Under the weight of the pressures of political intimidation and accusations of being “anti-national”, Gauri Lankesh refused to bend. A fearless and uncompromising journalist, Lankesh – who was gunned down outside her Bangalore home on 5 September – was at the helm of Indian tabloid Gauri Lankesh Patrike, one of the few newspapers in the country to sport a female publisher’s name on its masthead.
For Lankesh, the newspaper was a conduit for speaking truth to power at a time when many other news outlets in India felt condemned to self-censorship after the election of Prime Minister Narendra Modi in 2014 saw a rising tide of Hindu nationalist sentiments. The outspoken writer was proud to call herself an activist and a fierce critic of Modi’s government, nationalist organisations and India’s deeply rooted caste system.
If the motive behind her murder was to silence her, news of Lankesh’s death seems only to have amplified her voice around the world. Her death sparked outrage across the country, with as many as 15,000 people, including writers, journalists and academics, joining a protest condemning her murder. Many held placards reading “I am Gauri”, while others spoke about the need to protect free speech.
More than a month after the murder, the perpetrators have not been found. The Committee to Protect Journalists (CPJ) has urged police in Bangalore to investigate “whether journalism was a motive” in Lankesh’s murder. The organisation ranks India as a country with a poor record of safeguarding media and said in its statement: “India needs to address the problem of impunity in journalist murders an ensure the press can work freely.” The CPJ estimates as many as 27 journalists have been murdered in relation to their work since 1992.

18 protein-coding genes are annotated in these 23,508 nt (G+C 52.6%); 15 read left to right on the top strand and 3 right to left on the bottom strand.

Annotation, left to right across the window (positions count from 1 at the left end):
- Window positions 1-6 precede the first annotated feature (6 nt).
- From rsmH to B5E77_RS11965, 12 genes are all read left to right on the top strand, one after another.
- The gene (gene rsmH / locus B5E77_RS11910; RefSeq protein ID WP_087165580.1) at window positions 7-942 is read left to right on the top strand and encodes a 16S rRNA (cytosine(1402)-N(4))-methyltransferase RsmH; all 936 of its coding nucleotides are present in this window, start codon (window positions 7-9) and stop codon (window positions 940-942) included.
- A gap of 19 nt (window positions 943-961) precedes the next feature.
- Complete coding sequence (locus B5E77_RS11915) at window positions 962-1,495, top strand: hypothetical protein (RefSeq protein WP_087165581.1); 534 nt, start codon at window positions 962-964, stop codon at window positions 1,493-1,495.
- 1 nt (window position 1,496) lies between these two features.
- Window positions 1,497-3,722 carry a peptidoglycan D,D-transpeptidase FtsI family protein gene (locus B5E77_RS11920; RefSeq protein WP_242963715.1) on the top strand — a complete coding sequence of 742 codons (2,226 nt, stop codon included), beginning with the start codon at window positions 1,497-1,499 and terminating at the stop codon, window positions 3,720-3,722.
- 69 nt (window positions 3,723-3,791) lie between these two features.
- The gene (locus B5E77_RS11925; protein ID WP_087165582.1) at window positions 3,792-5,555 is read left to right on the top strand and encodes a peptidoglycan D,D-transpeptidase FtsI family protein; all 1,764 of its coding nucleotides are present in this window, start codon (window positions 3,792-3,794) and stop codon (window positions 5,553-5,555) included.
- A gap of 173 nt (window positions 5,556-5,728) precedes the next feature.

Lankesh was born in 1962 to a prominent family in the Karnataka state. Her father, P Lankesh, was a celebrated writer who launched the Lankesh Patrike paper as a daring tabloid that defied convention in 1980. He shared – and in large part inspired – his daughter’s strong anti-caste sentiments and critical view of religion.
As the eldest child of three siblings, Lankesh inherited the reins of the family newspaper when he died in 2000, maintaining the tabloid’s punchy editorials and bold journalism. Five years later, however, disagreement within the family about how the newspaper should be run led to a falling out between Lankesh and her brother Indrajit. The feud prompted the journalist to launch a separate tabloid under her own name, the Gauri Lankesh Patrike.
Lankesh was posthumously awarded a prestigious global award for her achievements – the Anna Politkovskaya Award, created in memory of the Russian reporter and political activist who was murdered in 2006. The Kannada journalist shared the award Reach All Women in War award with Gulalai Ismail, a Pakistani activist who faced death threats after speaking out against the Taliban.
“This award is a morale booster for people who want to write, and fight,” Lankesh’s sister, Kavitha, an award-winning filmmaker told the Thomson Reuters Foundation. “It honours what Gauri stood for – that you cannot silence me.”